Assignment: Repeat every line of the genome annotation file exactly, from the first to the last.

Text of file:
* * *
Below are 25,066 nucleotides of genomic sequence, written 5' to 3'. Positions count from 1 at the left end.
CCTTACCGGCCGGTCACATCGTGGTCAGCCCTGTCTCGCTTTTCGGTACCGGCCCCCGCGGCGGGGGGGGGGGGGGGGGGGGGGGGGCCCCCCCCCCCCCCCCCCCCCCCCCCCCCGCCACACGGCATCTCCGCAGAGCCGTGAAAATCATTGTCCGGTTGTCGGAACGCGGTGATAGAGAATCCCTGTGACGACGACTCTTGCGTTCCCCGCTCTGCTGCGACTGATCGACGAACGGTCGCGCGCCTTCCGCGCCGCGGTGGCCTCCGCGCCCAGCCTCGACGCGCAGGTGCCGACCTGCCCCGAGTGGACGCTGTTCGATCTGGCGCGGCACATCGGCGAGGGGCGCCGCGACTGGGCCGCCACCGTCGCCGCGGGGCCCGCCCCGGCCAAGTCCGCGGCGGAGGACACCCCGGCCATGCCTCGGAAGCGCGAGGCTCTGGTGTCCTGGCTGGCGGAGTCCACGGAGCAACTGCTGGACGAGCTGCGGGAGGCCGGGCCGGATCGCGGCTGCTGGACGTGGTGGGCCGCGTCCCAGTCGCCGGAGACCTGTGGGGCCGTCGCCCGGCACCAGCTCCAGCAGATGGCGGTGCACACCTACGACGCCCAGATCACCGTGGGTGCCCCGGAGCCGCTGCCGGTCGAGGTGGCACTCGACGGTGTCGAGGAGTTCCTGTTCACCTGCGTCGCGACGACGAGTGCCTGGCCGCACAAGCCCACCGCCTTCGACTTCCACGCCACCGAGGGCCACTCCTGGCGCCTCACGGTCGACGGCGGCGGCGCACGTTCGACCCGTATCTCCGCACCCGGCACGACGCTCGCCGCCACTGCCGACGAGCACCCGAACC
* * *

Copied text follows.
Below are 25,066 nucleotides of genomic sequence, written 5' to 3'. Positions count from 1 at the left end.
CCTTACCGGCCGGTCACATCGTGGTCAGCCCTGTCTCGCTTTTCGGTACCGGCCCCCGCGGCGGGGGGGGGGGGGGGGGGGGGGGGGCCCCCCCCCCCCCCCCCCCCCCCCCCCCCGCCACACGGCATCTCCGCAGAGCCGTGAAAATCATTGTCCGGTTGTCGGAACGCGGTGATAGAGAATCCCTGTGACGACGACTCTTGCGTTCCCCGCTCTGCTGCGACTGATCGACGAACGGTCGCGCGCCTTCCGCGCCGCGGTGGCCTCCGCGCCCAGCCTCGACGCGCAGGTGCCGACCTGCCCCGAGTGGACGCTGTTCGATCTGGCGCGGCACATCGGCGAGGGGCGCCGCGACTGGGCCGCCACCGTCGCCGCGGGGCCCGCCCCGGCCAAGTCCGCGGCGGAGGACACCCCGGCCATGCCTCGGAAGCGCGAGGCTCTGGTGTCCTGGCTGGCGGAGTCCACGGAGCAACTGCTGGACGAGCTGCGGGAGGCCGGGCCGGATCGCGGCTGCTGGACGTGGTGGGCCGCGTCCCAGTCGCCGGAGACCTGTGGGGCCGTCGCCCGGCACCAGCTCCAGCAGATGGCGGTGCACACCTACGACGCCCAGATCACCGTGGGTGCCCCGGAGCCGCTGCCGGTCGAGGTGGCACTCGACGGTGTCGAGGAGTTCCTGTTCACCTGCGTCGCGACGACGAGTGCCTGGCCGCACAAGCCCACCGCCTTCGACTTCCACGCCACCGAGGGCCACTCCTGGCGCCTCACGGTCGACGGCGGCGGCGCACGTTCGACCCGTATCTCCGCACCCGGCACGACGCTCGCCGCCACTGCCGACGAGCACCCGAACC